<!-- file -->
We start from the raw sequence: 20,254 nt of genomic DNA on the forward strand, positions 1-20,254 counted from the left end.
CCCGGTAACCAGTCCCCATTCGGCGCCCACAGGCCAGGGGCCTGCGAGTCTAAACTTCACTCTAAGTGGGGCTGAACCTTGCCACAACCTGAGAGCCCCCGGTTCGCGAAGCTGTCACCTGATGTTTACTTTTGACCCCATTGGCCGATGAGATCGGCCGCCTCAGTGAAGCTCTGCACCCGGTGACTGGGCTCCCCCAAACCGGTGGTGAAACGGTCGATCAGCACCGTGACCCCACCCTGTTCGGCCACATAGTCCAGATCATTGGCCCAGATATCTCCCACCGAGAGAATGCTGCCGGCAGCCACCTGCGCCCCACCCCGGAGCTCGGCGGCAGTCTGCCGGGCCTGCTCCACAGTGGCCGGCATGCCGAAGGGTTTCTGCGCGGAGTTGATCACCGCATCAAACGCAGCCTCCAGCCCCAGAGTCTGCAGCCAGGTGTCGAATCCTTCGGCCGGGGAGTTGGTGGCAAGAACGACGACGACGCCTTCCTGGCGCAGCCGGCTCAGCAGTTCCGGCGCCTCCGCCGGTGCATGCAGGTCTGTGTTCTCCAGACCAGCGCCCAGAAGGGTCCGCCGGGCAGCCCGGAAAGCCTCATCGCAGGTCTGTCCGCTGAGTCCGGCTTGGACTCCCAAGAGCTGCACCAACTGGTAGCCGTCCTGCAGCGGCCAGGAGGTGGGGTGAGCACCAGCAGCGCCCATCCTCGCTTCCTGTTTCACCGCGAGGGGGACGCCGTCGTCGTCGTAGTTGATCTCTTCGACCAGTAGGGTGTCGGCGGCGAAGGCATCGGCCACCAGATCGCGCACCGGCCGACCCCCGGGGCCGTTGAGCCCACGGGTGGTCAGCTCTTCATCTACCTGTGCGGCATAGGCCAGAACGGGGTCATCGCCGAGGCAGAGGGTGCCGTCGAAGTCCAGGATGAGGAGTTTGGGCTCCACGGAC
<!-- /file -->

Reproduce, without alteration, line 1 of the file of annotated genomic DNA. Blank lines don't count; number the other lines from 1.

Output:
We start from the raw sequence: 20,254 nt of genomic DNA on the forward strand, positions 1-20,254 counted from the left end.